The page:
Smarq, would I be wrong in thinking you personally don’t care for UI assistance in gameplay? (Welcome to the forum, BTW!)
I actually felt a little worn-out by all the interface assists in Deus Ex: Mankind Divided. They actually went so far as to award an achievement for going through all their tutorials – it was a bit much.
That said, commercial games have to make money to keep a studio alive. That requires making some effort to allow new gamers, including a few who haven’t played this kind of game before, to learn the mechanics.
So: while I hope SS3 won’t explain an epilepsy-inducing array of visual aids in incessant detail, I think there must be some of these mechanical assistance interface aids available… that aren’t required, and that we can switch off if we don’t want them.
Dawn, to the questions of SS2’s tutorial area, I personally liked it. I thought it did a useful job – tell the new player how to do stuff using a “training simulation” metaphor – that also neatly fit into the game’s aesthetic. Furthermore, the look of the gameworld when SHODAN is “restructuring reality” is a satisfying reference to the tutorial area. Finally, the whole tutorial area can be completely skipped for those in a hurry. It’s really well-done IMO.
To the notion of “classes” at the start, I think I saw it mentioned recently that this was a kind of riff on how a game of Traveller starts. If you’ve never played it, Traveller is different from most tabletop RPGs (and pretty much all CRPGs and MMORPGs) in that the first thing you do is go through its terrifically detailed character creation process.
First you roll basic attributes, then based on those you can choose a class. For a given class, you then roll for skills on tables related to that class… but many classes share skills. The classes, and their tables, are just there to bias the particular skills your character gets – nothing in the game’s mechanics ever forces you to play as a Barbarian or a Noble or whatever.
SS2’s “class”-based skill selection worked the same way. The Navy / Marine / OSI class choice was just a way to start out with some basic skills related to the way you like to play. As you say, once the game starts, you’re free to play however you like, and to choose new abilities that support this preference.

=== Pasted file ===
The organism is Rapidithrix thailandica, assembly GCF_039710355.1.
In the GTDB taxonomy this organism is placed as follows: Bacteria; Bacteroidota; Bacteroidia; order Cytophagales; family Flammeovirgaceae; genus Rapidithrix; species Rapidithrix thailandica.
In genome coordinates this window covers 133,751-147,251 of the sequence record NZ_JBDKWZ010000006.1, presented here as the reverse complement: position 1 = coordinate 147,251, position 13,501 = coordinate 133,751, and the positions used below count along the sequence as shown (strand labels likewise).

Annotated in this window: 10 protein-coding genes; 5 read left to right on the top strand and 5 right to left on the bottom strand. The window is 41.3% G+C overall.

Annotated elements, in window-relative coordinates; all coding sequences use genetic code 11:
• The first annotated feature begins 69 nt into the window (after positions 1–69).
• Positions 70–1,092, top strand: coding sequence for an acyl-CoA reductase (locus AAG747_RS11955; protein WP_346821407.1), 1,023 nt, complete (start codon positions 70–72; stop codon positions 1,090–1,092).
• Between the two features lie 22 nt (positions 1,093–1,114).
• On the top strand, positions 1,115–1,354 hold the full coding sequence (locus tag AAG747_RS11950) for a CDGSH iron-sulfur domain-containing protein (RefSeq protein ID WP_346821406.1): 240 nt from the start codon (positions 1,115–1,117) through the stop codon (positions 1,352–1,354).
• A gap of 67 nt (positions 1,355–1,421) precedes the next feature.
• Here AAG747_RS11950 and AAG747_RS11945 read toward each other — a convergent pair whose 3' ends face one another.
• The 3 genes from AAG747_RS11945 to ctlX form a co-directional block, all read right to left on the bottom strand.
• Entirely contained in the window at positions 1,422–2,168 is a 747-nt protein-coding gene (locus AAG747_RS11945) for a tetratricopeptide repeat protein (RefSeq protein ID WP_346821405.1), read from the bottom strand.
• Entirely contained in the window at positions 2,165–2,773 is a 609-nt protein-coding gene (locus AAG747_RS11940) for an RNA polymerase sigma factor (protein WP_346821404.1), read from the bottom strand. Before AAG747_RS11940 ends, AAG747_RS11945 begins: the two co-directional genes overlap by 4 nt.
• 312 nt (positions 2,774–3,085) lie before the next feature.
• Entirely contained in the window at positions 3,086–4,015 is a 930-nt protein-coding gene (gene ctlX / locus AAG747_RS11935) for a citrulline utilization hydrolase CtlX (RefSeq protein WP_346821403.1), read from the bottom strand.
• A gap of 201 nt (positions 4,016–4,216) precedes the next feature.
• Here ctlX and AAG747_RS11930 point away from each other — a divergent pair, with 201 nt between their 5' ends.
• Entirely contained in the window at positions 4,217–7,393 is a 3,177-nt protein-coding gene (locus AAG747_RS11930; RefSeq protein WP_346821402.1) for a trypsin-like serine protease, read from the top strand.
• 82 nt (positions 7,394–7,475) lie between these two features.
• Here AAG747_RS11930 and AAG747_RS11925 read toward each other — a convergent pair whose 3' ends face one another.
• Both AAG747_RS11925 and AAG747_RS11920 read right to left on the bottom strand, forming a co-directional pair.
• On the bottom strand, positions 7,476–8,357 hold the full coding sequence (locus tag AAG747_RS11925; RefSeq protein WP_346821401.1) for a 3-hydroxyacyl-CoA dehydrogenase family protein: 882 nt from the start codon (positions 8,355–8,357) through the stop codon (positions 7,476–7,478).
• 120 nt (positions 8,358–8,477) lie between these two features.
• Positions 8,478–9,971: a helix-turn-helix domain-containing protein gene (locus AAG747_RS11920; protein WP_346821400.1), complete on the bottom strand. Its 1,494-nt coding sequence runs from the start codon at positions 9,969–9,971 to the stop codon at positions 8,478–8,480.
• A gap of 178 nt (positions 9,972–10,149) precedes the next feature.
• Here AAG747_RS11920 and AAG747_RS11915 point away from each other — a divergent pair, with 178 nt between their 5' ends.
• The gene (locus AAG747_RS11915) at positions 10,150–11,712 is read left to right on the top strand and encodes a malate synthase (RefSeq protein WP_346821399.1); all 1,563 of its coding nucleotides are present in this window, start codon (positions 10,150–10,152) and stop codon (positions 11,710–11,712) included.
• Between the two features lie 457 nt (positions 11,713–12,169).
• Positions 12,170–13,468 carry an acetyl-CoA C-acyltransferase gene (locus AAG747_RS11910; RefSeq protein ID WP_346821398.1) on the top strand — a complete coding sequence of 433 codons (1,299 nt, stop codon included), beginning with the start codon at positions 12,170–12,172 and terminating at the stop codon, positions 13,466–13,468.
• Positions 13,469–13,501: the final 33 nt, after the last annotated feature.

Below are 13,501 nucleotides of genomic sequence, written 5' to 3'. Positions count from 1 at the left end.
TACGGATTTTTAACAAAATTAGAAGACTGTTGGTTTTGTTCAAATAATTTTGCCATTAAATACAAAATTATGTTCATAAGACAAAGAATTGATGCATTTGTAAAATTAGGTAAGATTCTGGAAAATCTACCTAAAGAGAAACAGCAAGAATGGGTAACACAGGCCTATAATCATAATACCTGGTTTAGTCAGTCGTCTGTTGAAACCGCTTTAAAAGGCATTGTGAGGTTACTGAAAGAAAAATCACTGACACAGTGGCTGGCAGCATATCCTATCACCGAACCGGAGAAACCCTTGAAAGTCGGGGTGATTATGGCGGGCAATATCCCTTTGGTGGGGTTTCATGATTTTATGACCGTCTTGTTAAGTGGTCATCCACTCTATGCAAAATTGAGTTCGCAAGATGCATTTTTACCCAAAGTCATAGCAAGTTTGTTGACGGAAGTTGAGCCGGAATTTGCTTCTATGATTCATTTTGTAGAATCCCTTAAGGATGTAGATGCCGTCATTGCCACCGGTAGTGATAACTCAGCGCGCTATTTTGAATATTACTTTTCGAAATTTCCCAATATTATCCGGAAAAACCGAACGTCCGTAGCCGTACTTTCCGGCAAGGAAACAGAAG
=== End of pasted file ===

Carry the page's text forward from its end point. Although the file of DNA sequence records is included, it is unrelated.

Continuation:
As much as I like the Traveller model, I don’t know that SS3 also needs to use it. It wouldn’t bother me, though, since I think it can be helpful for not overwhelming new players with a giant pile of undifferentiated options right away.
As to what I’d like to not see in SS3… I feel pretty good that the mechanics and dynamics will be fine. I expect them to reference some of the progression features and objects from the original games, while smartly iterating on them.
My concern is with the narrative and narrative setting. I’m resigned to the cynical corporation-bashing that will surely play some role in SS3. It’s a key setting element of the first two games, plus Warren is extra-disgruntled following the recent election, so I’m sort of expecting Trioptimum to be the Avatar of All That Is Evil. (Weapons in vending machines will be only the mildest result.)
But my hope is that “all corporations are evil” isn’t allowed to become the story. There’s nothing wrong with using a satirical version of them as a storytelling prop, but good stories are about people; philosophical criticisms turn into BioShock Infinite where gameplay takes a back seat to Message and the world itself is literally just a façade through which the player is marched to get to the next criticism.
What I (just speaking for myself) don’t want from SS3 is a similar haunted house ride through someone’s political gripes, even if I agree with some parts of them. What I do want from the aesthetic design of SS3 is an emotionally and intellectually realistic story about plausible people, most especially including SHODAN, and the clash of incompatible but understandably human goals among those characters. Warren and the team in Austin accomplished this in Deus Ex; I hope and believe that OtherSide Austin can do the same for System Shock 3.
Oh, and no concluding boss battle (with SHODAN). That game design trope needs to die.
I don’t know what you replace it with – a stern talking-to? – but there must be some other way to pay off a character-driven contest of visions.